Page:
Israel and Switzerland have also intiated cooperation in the field of research and development. Swiss state universities (ETH in Zurich and EPFL in Lausanne) have already established exchanges with the Weizmann Institute in Rehovot. In May 2000, federal counsellor Ruth Dreifuss made an official visit to Israel to promote cooperation on scientific research. Israel and Switzerland are both participating in the fourth European Union program for research and technological development.

 The Boycott Campaign

 In 2003, we called for a boycott of Israeli products with the support of 29 different organizations. We undertook different actions and mailing appeals to persuade the two largest supermarket chain stores in Switzerland not to carry Israeli products. Under the Swiss food law, it is illegal to market products from Israeli settlements falsely labelled “Made in Israel,” and the average consumer has no means of distinguishing between produce from Israel and produce originating in a settlement. We met with no success in our attempts to alert the federal inspection body to this illegal practice. Inspection officials referred us to the political authorities, who endorsed the misleading labels.

 Two years later, we initiated a national campaign against the resumption of arms purchases from Israel. The campaign involved collecting 14,000 signatures against this arms trade, on the basis of which motions against the resumption of arms purchases from Israel were introduced in the federal parliament. At this time, there are two solidarity committees, in German-speaking and French-speaking Switzerland, working to build the BDS campaign. In addition, members of other solidarity committees also support the campaign. The Basel BDS group has a website in German and in French that provides background information on the issues at stake and on current activities. In addition, every six months, we publish a four-page BDS bulletin, of which we distribute 1200 copies and which we send to interested persons and also hand out for free on the street. For the 60 years of the Nakba commemorations, 37,000 notices explaining the BDS campaign were distributed as inserts in newspapers. The small Swiss Communist party is currently discussing whether or not to support the BDS campaign. We are also launching a concrete campaign against Veolia (the East Jerusalem tramway system project).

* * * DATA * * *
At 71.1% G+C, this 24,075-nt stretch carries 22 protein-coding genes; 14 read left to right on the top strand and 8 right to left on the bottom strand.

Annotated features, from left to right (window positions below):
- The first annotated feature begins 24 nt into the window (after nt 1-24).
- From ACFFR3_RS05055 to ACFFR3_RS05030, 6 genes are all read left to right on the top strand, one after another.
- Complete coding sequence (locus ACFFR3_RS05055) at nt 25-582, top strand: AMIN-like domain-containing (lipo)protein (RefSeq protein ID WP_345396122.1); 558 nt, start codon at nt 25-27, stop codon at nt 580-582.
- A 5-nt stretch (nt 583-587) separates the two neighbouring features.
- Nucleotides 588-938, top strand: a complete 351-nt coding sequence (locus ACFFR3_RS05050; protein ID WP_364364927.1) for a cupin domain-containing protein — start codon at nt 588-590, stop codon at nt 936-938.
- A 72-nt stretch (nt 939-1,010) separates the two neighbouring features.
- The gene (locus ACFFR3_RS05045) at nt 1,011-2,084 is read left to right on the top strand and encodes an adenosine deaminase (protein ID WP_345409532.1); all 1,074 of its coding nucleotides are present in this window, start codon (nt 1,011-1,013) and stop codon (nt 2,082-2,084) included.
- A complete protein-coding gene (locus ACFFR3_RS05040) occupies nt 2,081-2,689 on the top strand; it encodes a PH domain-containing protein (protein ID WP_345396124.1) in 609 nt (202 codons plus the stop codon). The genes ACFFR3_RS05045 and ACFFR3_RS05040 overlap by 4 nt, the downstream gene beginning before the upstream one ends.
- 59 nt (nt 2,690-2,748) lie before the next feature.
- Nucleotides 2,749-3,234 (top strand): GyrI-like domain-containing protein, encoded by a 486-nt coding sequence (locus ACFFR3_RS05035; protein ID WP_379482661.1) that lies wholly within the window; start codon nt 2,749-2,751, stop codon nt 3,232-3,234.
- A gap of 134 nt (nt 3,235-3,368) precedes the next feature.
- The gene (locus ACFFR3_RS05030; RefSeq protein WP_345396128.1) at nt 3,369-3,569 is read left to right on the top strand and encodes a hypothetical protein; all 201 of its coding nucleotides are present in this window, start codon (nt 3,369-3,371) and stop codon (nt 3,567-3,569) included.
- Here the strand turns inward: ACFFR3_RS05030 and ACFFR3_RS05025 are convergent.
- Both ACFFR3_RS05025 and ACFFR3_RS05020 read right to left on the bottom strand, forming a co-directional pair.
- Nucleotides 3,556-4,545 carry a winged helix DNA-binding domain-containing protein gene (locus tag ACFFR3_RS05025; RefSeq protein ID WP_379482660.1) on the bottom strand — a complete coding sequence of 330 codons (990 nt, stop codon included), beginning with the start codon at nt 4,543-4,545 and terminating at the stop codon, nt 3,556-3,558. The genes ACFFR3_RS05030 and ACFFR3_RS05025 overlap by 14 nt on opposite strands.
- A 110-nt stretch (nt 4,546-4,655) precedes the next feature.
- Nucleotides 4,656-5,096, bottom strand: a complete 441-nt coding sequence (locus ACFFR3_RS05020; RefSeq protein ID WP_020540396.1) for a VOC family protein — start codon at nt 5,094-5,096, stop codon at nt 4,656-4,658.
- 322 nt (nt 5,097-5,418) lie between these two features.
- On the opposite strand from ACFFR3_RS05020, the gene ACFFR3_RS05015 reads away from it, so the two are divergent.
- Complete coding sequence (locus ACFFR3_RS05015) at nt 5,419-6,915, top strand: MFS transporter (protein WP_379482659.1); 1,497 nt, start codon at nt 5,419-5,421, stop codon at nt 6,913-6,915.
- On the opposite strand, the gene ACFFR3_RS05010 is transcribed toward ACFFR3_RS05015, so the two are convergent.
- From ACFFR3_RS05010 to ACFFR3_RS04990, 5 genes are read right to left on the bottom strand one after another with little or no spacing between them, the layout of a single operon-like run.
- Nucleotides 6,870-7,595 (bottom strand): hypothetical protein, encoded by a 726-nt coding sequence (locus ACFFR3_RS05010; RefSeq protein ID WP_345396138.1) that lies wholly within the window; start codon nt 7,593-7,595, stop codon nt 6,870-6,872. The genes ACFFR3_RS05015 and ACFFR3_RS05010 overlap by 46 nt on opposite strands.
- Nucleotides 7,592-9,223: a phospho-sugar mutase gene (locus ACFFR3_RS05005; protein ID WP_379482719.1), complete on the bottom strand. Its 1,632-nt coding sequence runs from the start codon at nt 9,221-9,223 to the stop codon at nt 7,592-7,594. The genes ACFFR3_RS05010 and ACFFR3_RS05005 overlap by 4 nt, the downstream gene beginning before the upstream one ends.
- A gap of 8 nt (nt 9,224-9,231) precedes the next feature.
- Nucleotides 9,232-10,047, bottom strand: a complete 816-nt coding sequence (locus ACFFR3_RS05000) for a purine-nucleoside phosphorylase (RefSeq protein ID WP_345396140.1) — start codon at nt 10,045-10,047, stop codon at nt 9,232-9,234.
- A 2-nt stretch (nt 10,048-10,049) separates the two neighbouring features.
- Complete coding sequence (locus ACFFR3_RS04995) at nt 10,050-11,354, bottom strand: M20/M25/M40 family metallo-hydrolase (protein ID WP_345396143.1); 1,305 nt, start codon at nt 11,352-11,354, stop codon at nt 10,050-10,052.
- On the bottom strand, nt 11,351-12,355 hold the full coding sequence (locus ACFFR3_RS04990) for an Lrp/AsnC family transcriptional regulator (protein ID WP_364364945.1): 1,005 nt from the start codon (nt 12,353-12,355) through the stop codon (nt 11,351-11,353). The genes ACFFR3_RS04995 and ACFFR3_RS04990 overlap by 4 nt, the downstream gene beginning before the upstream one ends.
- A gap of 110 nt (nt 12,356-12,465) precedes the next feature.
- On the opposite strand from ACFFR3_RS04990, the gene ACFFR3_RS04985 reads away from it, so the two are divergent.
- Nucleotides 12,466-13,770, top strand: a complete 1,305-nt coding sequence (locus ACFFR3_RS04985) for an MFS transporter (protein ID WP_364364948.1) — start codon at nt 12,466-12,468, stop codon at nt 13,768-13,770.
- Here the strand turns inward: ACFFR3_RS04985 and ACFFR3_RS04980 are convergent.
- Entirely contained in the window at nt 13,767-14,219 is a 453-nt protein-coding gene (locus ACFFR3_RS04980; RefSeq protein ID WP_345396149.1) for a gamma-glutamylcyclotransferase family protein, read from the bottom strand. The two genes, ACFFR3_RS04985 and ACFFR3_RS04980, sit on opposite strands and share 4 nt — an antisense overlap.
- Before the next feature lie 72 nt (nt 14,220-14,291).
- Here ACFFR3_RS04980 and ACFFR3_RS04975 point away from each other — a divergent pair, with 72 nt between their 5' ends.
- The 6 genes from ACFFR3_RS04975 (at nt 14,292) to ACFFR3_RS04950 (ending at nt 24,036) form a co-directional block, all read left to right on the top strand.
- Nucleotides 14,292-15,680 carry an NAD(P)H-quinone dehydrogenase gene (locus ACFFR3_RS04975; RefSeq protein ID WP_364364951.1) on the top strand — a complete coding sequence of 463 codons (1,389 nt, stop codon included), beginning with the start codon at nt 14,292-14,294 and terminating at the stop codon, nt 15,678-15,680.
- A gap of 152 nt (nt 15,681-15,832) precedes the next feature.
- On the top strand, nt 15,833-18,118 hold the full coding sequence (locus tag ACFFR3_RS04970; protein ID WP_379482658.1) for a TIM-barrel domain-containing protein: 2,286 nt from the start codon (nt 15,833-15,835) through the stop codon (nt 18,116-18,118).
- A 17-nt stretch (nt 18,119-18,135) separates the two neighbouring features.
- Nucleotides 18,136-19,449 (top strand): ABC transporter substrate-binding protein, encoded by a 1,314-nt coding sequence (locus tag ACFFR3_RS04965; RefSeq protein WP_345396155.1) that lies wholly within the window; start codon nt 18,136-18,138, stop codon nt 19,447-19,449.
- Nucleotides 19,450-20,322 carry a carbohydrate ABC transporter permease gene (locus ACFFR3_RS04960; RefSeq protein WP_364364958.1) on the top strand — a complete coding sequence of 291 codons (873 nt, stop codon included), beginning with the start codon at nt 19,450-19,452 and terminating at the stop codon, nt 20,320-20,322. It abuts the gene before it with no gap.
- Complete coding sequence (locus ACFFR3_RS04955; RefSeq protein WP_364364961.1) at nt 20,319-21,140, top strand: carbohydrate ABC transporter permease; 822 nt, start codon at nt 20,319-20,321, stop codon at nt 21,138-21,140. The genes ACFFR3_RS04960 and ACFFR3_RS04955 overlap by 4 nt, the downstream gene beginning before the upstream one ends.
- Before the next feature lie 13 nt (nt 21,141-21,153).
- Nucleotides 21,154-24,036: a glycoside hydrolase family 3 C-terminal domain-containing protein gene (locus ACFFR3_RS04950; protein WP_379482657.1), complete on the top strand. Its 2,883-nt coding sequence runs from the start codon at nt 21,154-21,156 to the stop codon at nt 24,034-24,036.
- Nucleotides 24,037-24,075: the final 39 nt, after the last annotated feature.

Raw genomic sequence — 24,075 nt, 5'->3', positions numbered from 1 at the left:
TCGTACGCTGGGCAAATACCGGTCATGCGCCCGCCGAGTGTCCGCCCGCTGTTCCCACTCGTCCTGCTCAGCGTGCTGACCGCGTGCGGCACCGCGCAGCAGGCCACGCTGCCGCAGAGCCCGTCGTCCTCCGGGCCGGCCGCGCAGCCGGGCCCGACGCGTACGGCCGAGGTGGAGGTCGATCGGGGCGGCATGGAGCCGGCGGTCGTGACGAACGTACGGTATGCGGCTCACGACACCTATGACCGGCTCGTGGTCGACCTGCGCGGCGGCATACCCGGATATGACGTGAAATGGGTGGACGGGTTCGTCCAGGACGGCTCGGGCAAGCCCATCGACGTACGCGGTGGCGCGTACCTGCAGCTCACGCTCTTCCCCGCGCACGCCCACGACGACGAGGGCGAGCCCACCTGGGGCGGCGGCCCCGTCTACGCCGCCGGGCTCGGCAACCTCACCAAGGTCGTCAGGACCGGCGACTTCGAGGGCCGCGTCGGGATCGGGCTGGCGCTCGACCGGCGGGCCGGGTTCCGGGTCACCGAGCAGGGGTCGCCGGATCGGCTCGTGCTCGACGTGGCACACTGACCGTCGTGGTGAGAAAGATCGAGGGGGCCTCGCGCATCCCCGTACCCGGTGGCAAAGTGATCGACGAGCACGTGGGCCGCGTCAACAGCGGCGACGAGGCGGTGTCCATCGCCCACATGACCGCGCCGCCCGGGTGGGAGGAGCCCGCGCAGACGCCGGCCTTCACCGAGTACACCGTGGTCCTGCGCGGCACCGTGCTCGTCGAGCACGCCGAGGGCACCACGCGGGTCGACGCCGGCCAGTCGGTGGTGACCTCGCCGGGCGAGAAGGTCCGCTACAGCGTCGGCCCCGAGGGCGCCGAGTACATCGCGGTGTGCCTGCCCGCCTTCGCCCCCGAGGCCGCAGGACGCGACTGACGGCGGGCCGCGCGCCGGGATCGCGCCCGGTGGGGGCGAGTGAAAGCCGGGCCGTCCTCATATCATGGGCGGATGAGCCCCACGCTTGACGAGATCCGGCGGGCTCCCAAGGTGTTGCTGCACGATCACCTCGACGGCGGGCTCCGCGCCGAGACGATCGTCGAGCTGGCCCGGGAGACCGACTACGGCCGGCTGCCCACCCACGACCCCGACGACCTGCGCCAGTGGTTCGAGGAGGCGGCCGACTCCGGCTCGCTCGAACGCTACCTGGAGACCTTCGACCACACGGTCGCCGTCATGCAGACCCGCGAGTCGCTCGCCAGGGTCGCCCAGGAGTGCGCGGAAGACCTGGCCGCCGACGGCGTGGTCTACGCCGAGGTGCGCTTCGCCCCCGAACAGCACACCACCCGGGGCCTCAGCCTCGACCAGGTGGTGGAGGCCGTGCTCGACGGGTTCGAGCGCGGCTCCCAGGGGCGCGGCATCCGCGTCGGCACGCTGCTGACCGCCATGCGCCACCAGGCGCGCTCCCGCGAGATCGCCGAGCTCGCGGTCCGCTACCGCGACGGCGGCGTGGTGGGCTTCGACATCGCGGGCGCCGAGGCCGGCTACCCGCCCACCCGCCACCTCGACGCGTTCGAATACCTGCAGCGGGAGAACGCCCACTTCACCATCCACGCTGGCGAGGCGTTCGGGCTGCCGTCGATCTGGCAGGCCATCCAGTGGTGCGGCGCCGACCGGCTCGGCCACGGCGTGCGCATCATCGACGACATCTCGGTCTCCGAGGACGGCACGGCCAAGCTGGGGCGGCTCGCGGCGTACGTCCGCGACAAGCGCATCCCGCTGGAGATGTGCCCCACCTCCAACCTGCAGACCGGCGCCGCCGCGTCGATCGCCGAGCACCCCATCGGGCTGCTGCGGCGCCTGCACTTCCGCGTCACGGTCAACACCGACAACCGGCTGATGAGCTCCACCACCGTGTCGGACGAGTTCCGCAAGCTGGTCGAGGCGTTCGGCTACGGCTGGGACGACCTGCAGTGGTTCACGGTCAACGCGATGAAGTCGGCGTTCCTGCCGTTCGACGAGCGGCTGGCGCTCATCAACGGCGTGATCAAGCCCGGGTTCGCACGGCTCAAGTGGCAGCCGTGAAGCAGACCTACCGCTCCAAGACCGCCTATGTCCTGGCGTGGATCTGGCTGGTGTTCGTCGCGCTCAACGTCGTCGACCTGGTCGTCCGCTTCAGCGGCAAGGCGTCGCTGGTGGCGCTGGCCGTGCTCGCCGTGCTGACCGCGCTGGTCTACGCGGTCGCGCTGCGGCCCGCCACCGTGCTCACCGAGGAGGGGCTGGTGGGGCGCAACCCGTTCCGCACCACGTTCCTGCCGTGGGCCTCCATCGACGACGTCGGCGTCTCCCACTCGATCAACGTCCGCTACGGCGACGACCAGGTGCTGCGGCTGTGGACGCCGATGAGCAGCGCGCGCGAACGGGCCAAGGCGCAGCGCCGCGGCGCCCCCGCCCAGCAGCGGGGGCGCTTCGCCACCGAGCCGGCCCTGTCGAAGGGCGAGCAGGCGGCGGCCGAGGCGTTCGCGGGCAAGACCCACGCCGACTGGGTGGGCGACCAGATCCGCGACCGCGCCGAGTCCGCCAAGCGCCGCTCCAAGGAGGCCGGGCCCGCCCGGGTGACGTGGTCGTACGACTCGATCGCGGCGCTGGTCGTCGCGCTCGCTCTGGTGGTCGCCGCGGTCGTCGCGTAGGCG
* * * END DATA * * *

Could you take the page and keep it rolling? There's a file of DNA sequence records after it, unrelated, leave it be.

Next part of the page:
The BDS committee of the Basel area Palestine Solidarity Group is presently sending out information, mainly on the progress of the BDS campaign (in Switzerland and on an international level) and trying to recruit activists and convince them to join forces based on a united national BDS platform. In our opinion, this strategy offers several possibilities for building concrete political pressure on Israel to change its policy as outlined in the BDS appeal.

 However, there are aggravating circumstances which make such a united appeal difficult, namely the fragmentation of the local solidarity and progressive movements and their differences of opinion. The thematic confinement of discussion to the occupation and humanitarian aid for the needy population in Palestine presents a challenge for convincing activists here to prioritize solidarity over charity and pull together on the BDS campaign. Our goal in this context is to foster the establishment of local BDS groups throughout Switzerland in order to build a stronger and more pragmatic action-oriented campaign.

 Work to promote the BDS campaign in Switzerland would be considerably easier if the BDS movement were more developed in France (for French-speaking Switzerland) and Germany (for German-speaking Switzerland) and Italy (for Italian-speaking Switzerland). Political campaigns in the European countries where the same language is spoken as in Switzerland heavily influence the success of similar campaigns in our country. For this reason, we do all we can to contribute to BDS campaigns in the countries bordering on Switzerland. This is also why we participated in the BDS conference in London, which set as its goal to enhance the BDS campaign on the Continent.